Arch Madness: SFF Journal, Entry Seven
Published on November 3rd, 2011 | by Charles H. Meyer0
We need to talk about Ezra Miller, an actor who is so scary that it’s not even funny–although his performance as a natural born psychopath in Lynne Ramsay’s “We Need to Talk About Kevin” might cause you to twitch about nervously in painful hiccups of convulsive laughter–the kind normally reserved for events like fatal car crashes and family funerals–laughter, for sure, but no, not the joyous kind. He might even make you cry, but you won’t cry tears of joy; you’ll howl for days on end like baby Kevin does as if to deliberately torture his poor mother. Yes, Ezra Miller is that good. He’s Jack-Nicholson-in-”The Shining” good, maybe even better.
As for Ramsay, who has previously directed two features, “Ratcatcher” (1999) and “Morvern Callar” (2002), both highly acclaimed, she’s better now than ever. In making this new film, her first in nine years (!), she has shown herself to be an auteur of the highest caliber. With “We Need to Talk About Kevin,” she has given us the finest, most disturbing psychological horror film of 2011. (And don’t you dare call it a thriller, which would be an entirely inappropriate euphemism in this case. “We Need to Talk About Kevin” is definitely not a genre film, but that doesn’t make the term horror any less apt a descriptor.)
Earlier bad seed psychodramas “Rosemary’s Baby,” “The Exorcist” and “The Omen” are all quaint little amusements in comparison to “We Need to Talk About Kevin,” because in each of those earlier films–all based on Christian conceptions of the Devil–Jesus Christ is always implicitly on hand to save the day even if the plot doesn’t give Him any screen time. Not so in “Kevin,” a film that is decidedly secular, devoid of any and all mysticism, whether redemptive, damning, or otherwise. This film does not offer comforting warmth of any kind to bundle us up protectively against the chills it persistently inflicts on us by causing us to identify constantly with Tilda Swinton’s pathetically doomed, deathly dour, skeletal Eva (the only Biblical reference I could detect, although the film works so much better if we permit our reception of it to avoid religion entirely). Even a rare moment of kindness, such as a friendly hello addressed to Eva by a handsome, wheelchair-bound young man, is rendered stingingly sad when we are made to realize that his handicapped condition is the result of his attempted murder by Eva’s son. And the scariest thing about this film might be the realization that Kevin (who could make Anthony Hopkins in “Silence of the Lambs” scream like a helpless baby for his mommy), having been tried and convicted as a minor, stands a frighteningly good chance of being released from his cage not long after the credits roll.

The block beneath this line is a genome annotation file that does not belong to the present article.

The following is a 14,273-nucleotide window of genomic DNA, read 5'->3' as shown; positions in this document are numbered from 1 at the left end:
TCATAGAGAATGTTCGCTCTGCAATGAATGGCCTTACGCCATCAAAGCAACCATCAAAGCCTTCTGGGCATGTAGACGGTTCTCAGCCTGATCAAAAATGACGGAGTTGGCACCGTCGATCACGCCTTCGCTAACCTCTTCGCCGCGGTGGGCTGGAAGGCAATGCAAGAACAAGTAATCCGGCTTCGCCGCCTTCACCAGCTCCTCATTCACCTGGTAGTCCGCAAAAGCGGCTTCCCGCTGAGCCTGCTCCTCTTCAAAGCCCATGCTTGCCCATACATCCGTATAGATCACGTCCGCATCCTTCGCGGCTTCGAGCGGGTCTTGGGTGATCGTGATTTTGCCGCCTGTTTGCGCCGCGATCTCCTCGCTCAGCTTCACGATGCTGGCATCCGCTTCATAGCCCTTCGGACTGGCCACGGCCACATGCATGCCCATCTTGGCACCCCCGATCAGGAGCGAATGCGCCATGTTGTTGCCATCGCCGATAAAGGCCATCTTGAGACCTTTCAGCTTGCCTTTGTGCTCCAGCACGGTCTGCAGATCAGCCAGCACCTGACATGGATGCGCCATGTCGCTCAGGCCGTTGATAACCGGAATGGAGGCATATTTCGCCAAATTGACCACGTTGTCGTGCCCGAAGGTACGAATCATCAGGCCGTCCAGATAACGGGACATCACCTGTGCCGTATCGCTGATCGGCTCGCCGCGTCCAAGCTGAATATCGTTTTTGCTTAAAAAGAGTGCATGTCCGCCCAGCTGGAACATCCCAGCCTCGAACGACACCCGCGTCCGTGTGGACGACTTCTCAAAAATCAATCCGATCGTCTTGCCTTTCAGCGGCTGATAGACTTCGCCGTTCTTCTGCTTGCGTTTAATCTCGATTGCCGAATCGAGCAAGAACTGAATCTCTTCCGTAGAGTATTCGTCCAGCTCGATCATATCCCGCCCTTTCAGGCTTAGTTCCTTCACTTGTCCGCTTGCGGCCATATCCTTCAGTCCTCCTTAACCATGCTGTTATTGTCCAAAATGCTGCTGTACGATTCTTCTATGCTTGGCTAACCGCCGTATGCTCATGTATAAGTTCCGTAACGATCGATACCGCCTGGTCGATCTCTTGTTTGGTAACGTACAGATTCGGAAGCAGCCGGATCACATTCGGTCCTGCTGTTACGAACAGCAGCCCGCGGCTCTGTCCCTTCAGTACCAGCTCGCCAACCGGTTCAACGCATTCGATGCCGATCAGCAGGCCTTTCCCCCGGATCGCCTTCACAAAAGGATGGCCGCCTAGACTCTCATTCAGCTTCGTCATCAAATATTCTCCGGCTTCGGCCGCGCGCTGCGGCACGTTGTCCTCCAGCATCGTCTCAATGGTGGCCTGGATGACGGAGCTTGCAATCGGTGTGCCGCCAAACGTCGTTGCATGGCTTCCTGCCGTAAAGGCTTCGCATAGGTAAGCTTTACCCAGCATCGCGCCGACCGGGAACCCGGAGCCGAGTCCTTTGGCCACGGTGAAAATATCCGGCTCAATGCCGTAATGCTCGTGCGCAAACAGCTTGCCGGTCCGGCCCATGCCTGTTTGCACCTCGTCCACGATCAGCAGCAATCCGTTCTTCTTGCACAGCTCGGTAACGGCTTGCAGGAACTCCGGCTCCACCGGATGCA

I should not talk too much more about “We Need to Talk About Kevin.” I went into the film willfully ignorant of what lay in store for me, and you should go into it that way, too. I will tell you that its cinematography is stunning; it’s the most visually interesting new film that I’ve seen so far at this year’s Savannah Film Festival. Its sound is stunning, too. I’m a really jumpy guy, a trait that has always physically enhanced my experiences of horror films. And although Ramsay’s film is a psychological horror film, it does scare us with some quite visceral visual and auditory shocks. Yet these are not of the usual horror film variety (like I said, this is not a genre film) but instead are inventive and evocative percussive effects and memorable (by which I mean “singed-on-the-back-of-your-retina”) visual metaphors that will make you squirm in your seat and whimper meekly, “Make it stop. Make it stop.”